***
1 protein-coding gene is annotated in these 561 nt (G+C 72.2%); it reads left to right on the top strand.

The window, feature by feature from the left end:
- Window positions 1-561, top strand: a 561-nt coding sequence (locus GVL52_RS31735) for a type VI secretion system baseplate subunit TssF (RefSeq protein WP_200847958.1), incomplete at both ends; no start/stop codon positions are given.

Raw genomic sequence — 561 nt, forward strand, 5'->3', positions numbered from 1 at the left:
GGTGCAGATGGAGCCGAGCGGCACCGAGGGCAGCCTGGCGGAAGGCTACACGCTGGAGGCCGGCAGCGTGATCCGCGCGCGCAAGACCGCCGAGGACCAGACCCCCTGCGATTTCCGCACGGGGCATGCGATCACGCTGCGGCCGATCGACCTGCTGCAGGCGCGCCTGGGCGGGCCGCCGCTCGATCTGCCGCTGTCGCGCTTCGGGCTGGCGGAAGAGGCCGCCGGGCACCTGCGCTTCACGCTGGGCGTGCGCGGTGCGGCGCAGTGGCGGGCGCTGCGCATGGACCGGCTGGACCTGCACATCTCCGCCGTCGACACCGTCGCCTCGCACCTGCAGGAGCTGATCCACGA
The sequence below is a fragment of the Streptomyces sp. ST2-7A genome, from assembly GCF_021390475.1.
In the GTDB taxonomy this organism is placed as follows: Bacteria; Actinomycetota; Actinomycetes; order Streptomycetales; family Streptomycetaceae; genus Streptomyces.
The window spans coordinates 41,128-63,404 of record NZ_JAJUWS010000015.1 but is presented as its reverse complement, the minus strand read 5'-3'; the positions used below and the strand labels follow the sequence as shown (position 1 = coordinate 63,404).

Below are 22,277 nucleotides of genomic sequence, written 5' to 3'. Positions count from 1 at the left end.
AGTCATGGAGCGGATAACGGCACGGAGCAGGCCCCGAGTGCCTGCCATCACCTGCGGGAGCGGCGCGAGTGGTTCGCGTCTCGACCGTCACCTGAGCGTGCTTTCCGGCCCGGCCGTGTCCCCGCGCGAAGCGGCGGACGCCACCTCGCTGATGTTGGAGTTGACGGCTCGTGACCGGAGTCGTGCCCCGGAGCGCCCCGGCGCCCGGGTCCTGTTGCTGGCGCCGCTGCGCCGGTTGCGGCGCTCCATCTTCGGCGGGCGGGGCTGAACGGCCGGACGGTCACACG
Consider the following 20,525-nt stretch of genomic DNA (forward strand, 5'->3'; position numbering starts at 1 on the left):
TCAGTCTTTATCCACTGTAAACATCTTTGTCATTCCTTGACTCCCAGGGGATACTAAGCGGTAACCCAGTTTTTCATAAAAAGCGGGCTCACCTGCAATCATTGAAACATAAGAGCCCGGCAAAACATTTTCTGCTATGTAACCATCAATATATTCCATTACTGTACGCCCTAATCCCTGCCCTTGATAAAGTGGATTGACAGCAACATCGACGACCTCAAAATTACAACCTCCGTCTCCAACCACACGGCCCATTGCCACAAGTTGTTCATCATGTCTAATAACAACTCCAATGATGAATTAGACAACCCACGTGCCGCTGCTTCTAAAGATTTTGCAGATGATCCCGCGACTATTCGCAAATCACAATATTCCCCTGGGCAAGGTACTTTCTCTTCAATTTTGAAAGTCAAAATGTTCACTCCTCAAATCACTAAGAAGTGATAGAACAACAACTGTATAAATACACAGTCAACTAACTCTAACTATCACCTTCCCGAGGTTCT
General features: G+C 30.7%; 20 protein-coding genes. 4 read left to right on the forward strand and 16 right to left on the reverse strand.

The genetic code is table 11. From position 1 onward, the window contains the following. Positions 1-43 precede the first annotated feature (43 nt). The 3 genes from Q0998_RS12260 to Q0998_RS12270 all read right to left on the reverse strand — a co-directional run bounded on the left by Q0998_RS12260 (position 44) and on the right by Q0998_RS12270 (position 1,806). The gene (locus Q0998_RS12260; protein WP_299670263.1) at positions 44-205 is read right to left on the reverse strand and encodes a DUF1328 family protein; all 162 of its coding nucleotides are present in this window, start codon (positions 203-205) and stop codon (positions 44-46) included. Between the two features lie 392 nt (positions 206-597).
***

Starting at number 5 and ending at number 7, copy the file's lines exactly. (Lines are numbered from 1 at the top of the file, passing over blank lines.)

GGTGCAGATGGAGCCGAGCGGCACCGAGGGCAGCCTGGCGGAAGGCTACACGCTGGAGGCCGGCAGCGTGATCCGCGCGCGCAAGACCGCCGAGGACCAGACCCCCTGCGATTTCCGCACGGGGCATGCGATCACGCTGCGGCCGATCGACCTGCTGCAGGCGCGCCTGGGCGGGCCGCCGCTCGATCTGCCGCTGTCGCGCTTCGGGCTGGCGGAAGAGGCCGCCGGGCACCTGCGCTTCACGCTGGGCGTGCGCGGTGCGGCGCAGTGGCGGGCGCTGCGCATGGACCGGCTGGACCTGCACATCTCCGCCGTCGACACCGTCGCCTCGCACCTGCAGGAGCTGATCCACGA
The sequence below is a fragment of the Streptomyces sp. ST2-7A genome, from assembly GCF_021390475.1.
In the GTDB taxonomy this organism is placed as follows: Bacteria; Actinomycetota; Actinomycetes; order Streptomycetales; family Streptomycetaceae; genus Streptomyces.